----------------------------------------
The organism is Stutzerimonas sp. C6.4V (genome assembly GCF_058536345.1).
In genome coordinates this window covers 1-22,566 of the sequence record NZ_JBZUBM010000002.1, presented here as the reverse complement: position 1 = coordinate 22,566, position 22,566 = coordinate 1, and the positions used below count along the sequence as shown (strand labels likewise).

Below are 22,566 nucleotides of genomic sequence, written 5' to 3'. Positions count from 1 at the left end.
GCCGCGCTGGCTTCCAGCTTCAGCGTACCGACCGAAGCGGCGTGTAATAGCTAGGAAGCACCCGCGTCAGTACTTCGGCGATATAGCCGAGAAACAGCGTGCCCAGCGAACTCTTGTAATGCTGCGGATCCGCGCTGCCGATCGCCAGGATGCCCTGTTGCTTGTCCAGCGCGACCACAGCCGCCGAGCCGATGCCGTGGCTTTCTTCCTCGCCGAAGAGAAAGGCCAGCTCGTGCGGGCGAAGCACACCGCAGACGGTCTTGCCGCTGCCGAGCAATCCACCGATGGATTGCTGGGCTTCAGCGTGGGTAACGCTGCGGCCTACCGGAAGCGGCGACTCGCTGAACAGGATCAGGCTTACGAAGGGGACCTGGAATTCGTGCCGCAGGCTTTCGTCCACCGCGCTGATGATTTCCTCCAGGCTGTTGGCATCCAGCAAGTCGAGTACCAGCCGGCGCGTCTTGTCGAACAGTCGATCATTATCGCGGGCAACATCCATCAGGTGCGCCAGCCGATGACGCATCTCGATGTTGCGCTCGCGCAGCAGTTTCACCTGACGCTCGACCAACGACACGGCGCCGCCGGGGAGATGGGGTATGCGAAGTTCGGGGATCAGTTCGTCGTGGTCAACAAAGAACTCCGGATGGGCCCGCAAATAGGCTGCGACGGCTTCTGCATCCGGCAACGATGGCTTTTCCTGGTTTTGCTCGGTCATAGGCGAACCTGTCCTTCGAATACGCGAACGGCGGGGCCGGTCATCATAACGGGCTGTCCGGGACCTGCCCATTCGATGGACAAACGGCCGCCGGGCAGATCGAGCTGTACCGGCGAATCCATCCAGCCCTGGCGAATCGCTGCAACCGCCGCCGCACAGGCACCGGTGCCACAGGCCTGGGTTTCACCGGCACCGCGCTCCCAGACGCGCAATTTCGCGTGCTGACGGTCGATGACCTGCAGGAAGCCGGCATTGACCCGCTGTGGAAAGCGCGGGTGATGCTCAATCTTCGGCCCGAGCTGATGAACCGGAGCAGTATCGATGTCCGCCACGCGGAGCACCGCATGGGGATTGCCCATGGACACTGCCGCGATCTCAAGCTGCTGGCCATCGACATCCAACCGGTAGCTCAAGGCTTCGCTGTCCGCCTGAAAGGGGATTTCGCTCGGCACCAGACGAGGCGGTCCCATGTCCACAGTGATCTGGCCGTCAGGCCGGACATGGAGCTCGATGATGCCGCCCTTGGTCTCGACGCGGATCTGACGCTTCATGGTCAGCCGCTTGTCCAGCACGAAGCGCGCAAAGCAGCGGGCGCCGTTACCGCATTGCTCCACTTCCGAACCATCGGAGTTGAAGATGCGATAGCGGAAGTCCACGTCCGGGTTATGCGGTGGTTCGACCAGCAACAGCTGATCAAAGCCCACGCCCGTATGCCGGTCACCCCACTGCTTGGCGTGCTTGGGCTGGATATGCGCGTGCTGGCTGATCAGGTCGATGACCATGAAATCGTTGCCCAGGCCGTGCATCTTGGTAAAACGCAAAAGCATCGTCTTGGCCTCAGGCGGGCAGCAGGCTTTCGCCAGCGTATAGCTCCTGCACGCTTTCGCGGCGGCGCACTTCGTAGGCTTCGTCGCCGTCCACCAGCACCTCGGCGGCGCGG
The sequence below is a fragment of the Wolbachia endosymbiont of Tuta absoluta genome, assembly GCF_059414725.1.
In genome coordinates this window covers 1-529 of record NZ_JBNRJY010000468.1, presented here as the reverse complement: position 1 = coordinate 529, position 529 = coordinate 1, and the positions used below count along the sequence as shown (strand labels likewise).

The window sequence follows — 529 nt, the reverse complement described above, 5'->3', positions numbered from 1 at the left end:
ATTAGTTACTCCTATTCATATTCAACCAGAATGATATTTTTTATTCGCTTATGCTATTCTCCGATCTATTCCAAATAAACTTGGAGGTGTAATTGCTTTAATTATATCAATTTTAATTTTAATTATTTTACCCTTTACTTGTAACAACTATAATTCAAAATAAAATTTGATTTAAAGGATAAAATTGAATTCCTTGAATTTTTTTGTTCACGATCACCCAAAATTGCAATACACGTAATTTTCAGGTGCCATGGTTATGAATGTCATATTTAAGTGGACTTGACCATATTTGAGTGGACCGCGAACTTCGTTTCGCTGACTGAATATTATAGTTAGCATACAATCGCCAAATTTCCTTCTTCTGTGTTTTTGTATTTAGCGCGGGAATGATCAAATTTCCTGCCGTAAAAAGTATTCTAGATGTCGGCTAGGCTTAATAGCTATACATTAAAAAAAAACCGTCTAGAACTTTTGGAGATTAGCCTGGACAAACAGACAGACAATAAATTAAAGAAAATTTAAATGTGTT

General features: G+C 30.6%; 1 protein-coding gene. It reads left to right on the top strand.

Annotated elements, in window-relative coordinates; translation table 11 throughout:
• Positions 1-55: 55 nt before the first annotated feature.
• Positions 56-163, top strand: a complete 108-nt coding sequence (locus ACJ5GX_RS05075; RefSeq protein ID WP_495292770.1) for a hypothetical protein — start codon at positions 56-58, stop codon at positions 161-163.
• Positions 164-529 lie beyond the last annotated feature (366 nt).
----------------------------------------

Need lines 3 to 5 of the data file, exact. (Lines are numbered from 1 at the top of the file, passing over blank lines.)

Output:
Below are 22,566 nucleotides of genomic sequence, written 5' to 3'. Positions count from 1 at the left end.
GCCGCGCTGGCTTCCAGCTTCAGCGTACCGACCGAAGCGGCGTGTAATAGCTAGGAAGCACCCGCGTCAGTACTTCGGCGATATAGCCGAGAAACAGCGTGCCCAGCGAACTCTTGTAATGCTGCGGATCCGCGCTGCCGATCGCCAGGATGCCCTGTTGCTTGTCCAGCGCGACCACAGCCGCCGAGCCGATGCCGTGGCTTTCTTCCTCGCCGAAGAGAAAGGCCAGCTCGTGCGGGCGAAGCACACCGCAGACGGTCTTGCCGCTGCCGAGCAATCCACCGATGGATTGCTGGGCTTCAGCGTGGGTAACGCTGCGGCCTACCGGAAGCGGCGACTCGCTGAACAGGATCAGGCTTACGAAGGGGACCTGGAATTCGTGCCGCAGGCTTTCGTCCACCGCGCTGATGATTTCCTCCAGGCTGTTGGCATCCAGCAAGTCGAGTACCAGCCGGCGCGTCTTGTCGAACAGTCGATCATTATCGCGGGCAACATCCATCAGGTGCGCCAGCCGATGACGCATCTCGATGTTGCGCTCGCGCAGCAGTTTCACCTGACGCTCGACCAACGACACGGCGCCGCCGGGGAGATGGGGTATGCGAAGTTCGGGGATCAGTTCGTCGTGGTCAACAAAGAACTCCGGATGGGCCCGCAAATAGGCTGCGACGGCTTCTGCATCCGGCAACGATGGCTTTTCCTGGTTTTGCTCGGTCATAGGCGAACCTGTCCTTCGAATACGCGAACGGCGGGGCCGGTCATCATAACGGGCTGTCCGGGACCTGCCCATTCGATGGACAAACGGCCGCCGGGCAGATCGAGCTGTACCGGCGAATCCATCCAGCCCTGGCGAATCGCTGCAACCGCCGCCGCACAGGCACCGGTGCCACAGGCCTGGGTTTCACCGGCACCGCGCTCCCAGACGCGCAATTTCGCGTGCTGACGGTCGATGACCTGCAGGAAGCCGGCATTGACCCGCTGTGGAAAGCGCGGGTGATGCTCAATCTTCGGCCCGAGCTGATGAACCGGAGCAGTATCGATGTCCGCCACGCGGAGCACCGCATGGGGATTGCCCATGGACACTGCCGCGATCTCAAGCTGCTGGCCATCGACATCCAACCGGTAGCTCAAGGCTTCGCTGTCCGCCTGAAAGGGGATTTCGCTCGGCACCAGACGAGGCGGTCCCATGTCCACAGTGATCTGGCCGTCAGGCCGGACATGGAGCTCGATGATGCCGCCCTTGGTCTCGACGCGGATCTGACGCTTCATGGTCAGCCGCTTGTCCAGCACGAAGCGCGCAAAGCAGCGGGCGCCGTTACCGCATTGCTCCACTTCCGAACCATCGGAGTTGAAGATGCGATAGCGGAAGTCCACGTCCGGGTTATGCGGTGGTTCGACCAGCAACAGCTGATCAAAGCCCACGCCCGTATGCCGGTCACCCCACTGCTTGGCGTGCTTGGGCTGGATATGCGCGTGCTGGCTGATCAGGTCGATGACCATGAAATCGTTGCCCAGGCCGTGCATCTTGGTAAAACGCAAAAGCATCGTCTTGGCCTCAGGCGGGCAGCAGGCTTTCGCCAGCGTATAGCTCCTGCACGCTTTCGCGGCGGCGCACTTCGTAGGCTTCGTCGCCGTCCACCAGCACCTCGGCGGCGCGG
The sequence below is a fragment of the Wolbachia endosymbiont of Tuta absoluta genome, assembly GCF_059414725.1.